Medical professional administering a vaccine into a patient's arm

Who would first benefit from a Covid-19 vaccine?

It’s proven a challenging year so far in 2020, particularly as a result of Covid-19, so news that a potential vaccine candidate has shown promising results has been greeted with a significant sense of optimism. But, should the vaccine meet the remaining criteria and be approved for use, who would benefit first from it?

Well, at least here in the UK, the biggest risk factor for contracting and developing severe and potentially fatal Covid-19 cases has been identified as within the care home sector.

Particularly among older care home residents, the risk of serious ill health as a result of Covid-19 is significantly heightened.

As such, it is expected that elderly care home residents and the staff looking after them would be top of any preliminary priority list for a vaccine.

This would be closely followed by health workers, such as hospital staff.

Within the wider population, people are likely to be ranked by age – with those who are identified as healthy, with minimal risk and under the age of 50 towards the bottom of the list. This is due to a lower risk of serious Covid-19 infection than those over the age of 50 or with existing health complications, two severely at-risk groups who have accounted for a significant proportion of the deaths from the virus in the UK to date.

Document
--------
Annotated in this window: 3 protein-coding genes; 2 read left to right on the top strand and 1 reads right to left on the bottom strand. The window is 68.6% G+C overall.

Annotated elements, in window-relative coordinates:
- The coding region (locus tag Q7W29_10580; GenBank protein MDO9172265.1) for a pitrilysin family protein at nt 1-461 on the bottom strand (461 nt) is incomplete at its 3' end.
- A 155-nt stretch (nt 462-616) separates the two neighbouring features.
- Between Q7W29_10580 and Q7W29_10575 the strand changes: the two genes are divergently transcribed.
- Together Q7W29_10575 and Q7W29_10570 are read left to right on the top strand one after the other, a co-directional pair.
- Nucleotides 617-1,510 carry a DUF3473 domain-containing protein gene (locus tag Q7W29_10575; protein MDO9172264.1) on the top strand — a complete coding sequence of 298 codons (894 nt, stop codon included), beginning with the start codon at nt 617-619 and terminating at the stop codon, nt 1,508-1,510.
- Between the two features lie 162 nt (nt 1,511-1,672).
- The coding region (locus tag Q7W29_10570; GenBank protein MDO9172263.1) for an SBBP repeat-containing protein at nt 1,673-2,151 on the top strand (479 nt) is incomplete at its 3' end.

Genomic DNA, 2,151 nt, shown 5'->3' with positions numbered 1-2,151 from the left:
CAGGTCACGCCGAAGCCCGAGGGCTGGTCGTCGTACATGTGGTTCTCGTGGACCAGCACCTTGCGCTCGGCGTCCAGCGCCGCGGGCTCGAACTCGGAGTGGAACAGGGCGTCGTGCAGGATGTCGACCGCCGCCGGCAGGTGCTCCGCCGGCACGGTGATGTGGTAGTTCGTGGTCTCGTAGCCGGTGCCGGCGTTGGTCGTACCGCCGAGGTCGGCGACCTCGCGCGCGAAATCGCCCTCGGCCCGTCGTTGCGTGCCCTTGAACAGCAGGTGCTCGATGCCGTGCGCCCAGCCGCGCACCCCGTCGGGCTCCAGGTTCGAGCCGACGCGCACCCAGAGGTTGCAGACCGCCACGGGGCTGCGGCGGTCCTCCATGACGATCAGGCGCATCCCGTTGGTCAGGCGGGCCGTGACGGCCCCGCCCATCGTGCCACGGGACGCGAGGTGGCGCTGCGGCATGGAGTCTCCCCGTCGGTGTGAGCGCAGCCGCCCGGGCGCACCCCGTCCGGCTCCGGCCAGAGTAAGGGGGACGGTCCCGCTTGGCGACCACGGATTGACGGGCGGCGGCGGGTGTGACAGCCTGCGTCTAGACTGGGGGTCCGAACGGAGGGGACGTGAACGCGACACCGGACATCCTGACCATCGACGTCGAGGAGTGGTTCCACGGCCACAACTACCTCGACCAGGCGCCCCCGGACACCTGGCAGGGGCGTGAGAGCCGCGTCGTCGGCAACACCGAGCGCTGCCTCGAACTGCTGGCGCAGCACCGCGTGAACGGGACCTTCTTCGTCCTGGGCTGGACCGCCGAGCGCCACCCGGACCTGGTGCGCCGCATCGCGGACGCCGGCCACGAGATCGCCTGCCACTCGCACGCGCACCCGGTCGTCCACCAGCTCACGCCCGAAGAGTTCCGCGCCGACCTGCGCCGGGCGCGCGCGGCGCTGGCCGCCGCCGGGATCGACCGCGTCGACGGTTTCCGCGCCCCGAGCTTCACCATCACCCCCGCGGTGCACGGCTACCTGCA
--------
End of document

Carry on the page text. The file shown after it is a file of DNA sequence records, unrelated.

Initial optimism has been followed by suggestions that, should all remaining processes go smoothly, the first vaccinations could take place even before Christmas. There remains a number of notable hurdles to overcome though, particularly logistically when it comes to vaccinating the wider population.

It is expected the vaccine will be delivered through care homes, GPs and pharmacists, as well as the establishing of a network of “go-to” vaccination centres set up in sports halls and such facilities.

However, transportation and storage of the vaccine could prove challenging initially.

With requirements to be stored at minus 80C, the vaccine needs to remain in a process called cold chain storage – whereby it remains in a temperature-controlled supply chain.

An unbroken cold chain refers to an uninterrupted series of refrigerated production, storage and distribution activities to guarantee the vaccine is kept continually at the desired low-temperature range and it remains as effective as intended.

The UK has some cold chain capabilities, with NHS sites well-equipped, but at present it will remain out of reach of many local GP surgeries and makeshift vaccination centres without notable investment and financial support from Government.

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